The Brewery (R)Evolution

The Brewery (R)Evolution

My earliest foray into craft beer started in college in the early 2000’s with the book Brewing Up a Business by Sam Calagione, the Founder of Dogfish Head Brewery. The book romanticized the hustle and bustle of brewery life with the grit, determination and creativity it took to build a strong business/brand. I’ve always wanted to make the pilgrimage to Rehoboth Beach, Delaware and have a pint at the Dogfish Head brewpub. When it launched in 1995, it was the smallest commercial brewery in the United States with only a couple 10-gallon batches a day – the beer had to stand out! Think Hill Farmstead, Lawson’s and the Alchemist in their early days. The Dogfish Head brewpub became the home of continuous hopping (Google it) and constant experimentation with new hoppy brews churned out regularly and only available on premises. Sam Calagione and his team were inspired by early craft beer pioneers like Sam Adams, Geary’s, Anchor, Sierra Nevada and others, which undoubtedly paved the way for the craft beer revolution of today with 200+ breweries in operation across the Commonwealth. And like the proliferation and resulting struggle of many independent restaurants in major cities across the country, I am beginning to wonder how many breweries can survive in a post COVID-19 world.

Following the Great Recession, a major building boom in Boston added millions of square feet of retail real estate to the market. And with it, a growing demand from developers and investors to set their projects apart by adding the most desirable, local, independent restaurant on the ground floor. Inherently, these businesses added visibility/identity for the project, offered residents or workers above more authentic options experience and created value for the property owners. This trend became so popular, it became incredibly hard and expensive to put these types of deals together. It also resulted in a saturated F&B market that required extraordinary, and some would argue, the new normal for restaurant deals with large TIA’s and % rent heavy rents. This type of structure resulted in more of a partnership between landlords and tenants that offset many of the challenges the F&B industry continues to face today with outrageous construction costs, rising labor costs, competition for staff, etc. In my opinion, these types of partnership and clear alignment of success are more likely to survive the type of crisis were into today. With that in mind, the pressures on full-service restaurants, ultimately, resulted in Landlord’s starting to explore alternative anchors for their projects. This is where small-batch breweries with often expansive and programmed taprooms enter the conversation.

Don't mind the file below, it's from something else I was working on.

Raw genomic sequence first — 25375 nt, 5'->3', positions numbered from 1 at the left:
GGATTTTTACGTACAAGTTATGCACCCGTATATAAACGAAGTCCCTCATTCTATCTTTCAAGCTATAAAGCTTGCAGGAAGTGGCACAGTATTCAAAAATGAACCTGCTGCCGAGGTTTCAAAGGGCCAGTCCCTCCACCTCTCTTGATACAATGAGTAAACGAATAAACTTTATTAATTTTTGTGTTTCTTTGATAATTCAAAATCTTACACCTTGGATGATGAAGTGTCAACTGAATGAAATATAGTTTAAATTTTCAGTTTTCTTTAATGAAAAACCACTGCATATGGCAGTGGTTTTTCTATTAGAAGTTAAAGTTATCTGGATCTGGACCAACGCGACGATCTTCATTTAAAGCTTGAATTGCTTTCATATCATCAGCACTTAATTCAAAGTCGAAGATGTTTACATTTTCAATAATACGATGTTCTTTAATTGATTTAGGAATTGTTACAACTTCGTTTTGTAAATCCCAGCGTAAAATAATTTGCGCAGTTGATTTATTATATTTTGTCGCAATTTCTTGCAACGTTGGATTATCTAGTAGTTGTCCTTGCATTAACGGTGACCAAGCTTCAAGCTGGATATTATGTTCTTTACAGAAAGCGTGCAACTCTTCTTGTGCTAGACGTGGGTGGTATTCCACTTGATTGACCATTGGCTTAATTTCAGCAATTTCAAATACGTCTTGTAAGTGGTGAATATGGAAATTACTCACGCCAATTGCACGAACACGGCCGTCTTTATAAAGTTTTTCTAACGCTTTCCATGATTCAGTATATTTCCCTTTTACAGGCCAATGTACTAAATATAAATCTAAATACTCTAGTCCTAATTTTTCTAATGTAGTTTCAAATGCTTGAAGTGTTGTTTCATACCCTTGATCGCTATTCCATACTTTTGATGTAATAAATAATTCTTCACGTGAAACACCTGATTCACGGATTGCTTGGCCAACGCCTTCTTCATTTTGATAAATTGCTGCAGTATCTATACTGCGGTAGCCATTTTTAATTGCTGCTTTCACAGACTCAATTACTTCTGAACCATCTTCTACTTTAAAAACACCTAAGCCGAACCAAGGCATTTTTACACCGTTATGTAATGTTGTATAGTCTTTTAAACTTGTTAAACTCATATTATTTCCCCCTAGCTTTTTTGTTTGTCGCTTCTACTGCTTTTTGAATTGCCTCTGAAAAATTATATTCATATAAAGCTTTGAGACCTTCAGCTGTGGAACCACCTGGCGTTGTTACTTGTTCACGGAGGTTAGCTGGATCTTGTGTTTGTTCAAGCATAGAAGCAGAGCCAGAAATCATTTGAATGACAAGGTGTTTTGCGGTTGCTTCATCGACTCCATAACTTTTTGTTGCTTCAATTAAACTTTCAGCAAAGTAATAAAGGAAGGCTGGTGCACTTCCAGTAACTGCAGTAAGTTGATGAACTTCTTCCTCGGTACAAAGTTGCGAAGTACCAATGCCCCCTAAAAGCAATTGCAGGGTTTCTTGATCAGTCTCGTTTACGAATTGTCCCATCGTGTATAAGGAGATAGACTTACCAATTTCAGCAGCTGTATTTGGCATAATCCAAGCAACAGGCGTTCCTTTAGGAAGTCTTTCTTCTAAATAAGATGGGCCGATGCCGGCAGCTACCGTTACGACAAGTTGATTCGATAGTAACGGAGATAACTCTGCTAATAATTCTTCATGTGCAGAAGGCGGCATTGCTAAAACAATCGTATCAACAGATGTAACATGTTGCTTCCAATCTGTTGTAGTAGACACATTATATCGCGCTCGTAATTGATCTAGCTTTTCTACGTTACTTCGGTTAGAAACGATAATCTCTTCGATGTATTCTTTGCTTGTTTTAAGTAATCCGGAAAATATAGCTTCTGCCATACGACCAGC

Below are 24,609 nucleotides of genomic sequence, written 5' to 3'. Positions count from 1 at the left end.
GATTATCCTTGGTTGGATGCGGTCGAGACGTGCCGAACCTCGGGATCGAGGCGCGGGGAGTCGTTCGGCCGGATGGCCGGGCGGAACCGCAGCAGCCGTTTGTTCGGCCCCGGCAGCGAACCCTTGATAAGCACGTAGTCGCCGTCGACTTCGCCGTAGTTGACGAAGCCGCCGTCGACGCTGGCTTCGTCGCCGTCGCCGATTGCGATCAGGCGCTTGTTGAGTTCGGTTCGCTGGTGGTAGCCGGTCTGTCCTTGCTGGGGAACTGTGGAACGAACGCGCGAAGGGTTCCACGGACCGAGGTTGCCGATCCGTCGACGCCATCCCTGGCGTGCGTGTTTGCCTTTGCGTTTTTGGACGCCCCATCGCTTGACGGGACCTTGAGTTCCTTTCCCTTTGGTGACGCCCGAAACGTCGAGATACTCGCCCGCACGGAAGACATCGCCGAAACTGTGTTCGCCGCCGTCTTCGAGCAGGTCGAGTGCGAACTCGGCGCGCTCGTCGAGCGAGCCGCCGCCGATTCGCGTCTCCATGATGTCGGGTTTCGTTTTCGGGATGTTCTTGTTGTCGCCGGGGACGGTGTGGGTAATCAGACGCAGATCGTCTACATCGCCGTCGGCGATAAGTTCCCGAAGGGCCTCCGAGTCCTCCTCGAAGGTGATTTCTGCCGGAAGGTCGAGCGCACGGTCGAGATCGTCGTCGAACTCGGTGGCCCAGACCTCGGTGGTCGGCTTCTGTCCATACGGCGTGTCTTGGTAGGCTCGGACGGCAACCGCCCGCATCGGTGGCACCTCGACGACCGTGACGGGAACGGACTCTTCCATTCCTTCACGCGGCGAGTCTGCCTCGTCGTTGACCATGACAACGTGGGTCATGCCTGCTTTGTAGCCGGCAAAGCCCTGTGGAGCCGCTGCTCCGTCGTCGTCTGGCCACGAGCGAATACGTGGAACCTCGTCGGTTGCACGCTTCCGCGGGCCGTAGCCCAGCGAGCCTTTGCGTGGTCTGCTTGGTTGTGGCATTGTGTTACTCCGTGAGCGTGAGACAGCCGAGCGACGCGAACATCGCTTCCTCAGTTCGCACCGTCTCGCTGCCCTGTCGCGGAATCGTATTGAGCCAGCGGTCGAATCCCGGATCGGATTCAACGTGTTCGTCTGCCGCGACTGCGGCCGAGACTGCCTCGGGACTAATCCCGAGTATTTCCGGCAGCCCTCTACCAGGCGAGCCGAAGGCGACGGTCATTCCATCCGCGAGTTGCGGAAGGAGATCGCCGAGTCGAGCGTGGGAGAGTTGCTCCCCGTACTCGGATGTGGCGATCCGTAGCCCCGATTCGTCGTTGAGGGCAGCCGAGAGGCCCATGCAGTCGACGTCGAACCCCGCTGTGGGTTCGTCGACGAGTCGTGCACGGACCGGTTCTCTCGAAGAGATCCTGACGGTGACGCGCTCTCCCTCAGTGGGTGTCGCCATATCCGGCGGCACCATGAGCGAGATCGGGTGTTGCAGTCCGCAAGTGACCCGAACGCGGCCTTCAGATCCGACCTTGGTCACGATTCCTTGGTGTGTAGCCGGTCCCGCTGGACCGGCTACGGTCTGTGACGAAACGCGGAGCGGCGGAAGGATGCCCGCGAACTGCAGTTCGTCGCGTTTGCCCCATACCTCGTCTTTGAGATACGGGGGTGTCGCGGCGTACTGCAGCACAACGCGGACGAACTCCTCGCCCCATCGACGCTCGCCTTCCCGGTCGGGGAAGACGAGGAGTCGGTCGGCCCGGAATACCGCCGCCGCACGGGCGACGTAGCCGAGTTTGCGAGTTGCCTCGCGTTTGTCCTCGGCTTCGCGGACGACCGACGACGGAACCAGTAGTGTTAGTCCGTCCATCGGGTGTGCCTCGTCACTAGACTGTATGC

The traditional brewery (many with only tasting rooms) used to exist on the margins, occupying cheap real estate with a loyal customer base that would drive hours for their favorite beer. Only in the past five years or so, breweries have begun to replace or compliment restaurants on the ground floor of mixed-use projects within the City limits. Brewers capitalizing on these opportunities are customarily more established and looking for a way to get closer to their consumers as field trips to their larger facilities slow. Tangent: COVID-19 has reinvigorated these pilgrimages for many parents looking to get out of the house for a field trip to their favorite brewery…you know who you are! The more urban brewery setup includes small-batch, onsite brewing leveraging the Farmer Brewery License, limited food menus, special release beers and larger taprooms (i.e. seating of 5,000-10,000 sf) with capacity for programs and events. In recent year, these urban breweries have also been trending smaller (i.e. 1,500-5,000 sf) with brewers not relying on these spaces to produce beer; it’s a more manageable and profitable operation. The larger taprooms are more complex, require a dining experience, entertainment and robust programming to maintain the energy and financial aptitude.

In my opinion, the more established and reputable breweries will survive and thrive post COVID-19 with a new appreciation for online content, direct-to-consumer logistics and delivery services. People will slowly go back to urban breweries over time with less choice, at least initially, as some don’t survive this crisis. In the short-term, consumers will savor their trips to their favorite breweries to pick-up beer orders while urban breweries deal with the inevitable challenge of reduced occupancy. Eventually, I see breweries occupying the proverbial “third place” once again with regular gatherings, programs and events that draw crowds. Landlords will continue to seek out breweries for their projects, but like restaurants, the paradigm as it relates to the transactional nature of these deals, may be forever changed.

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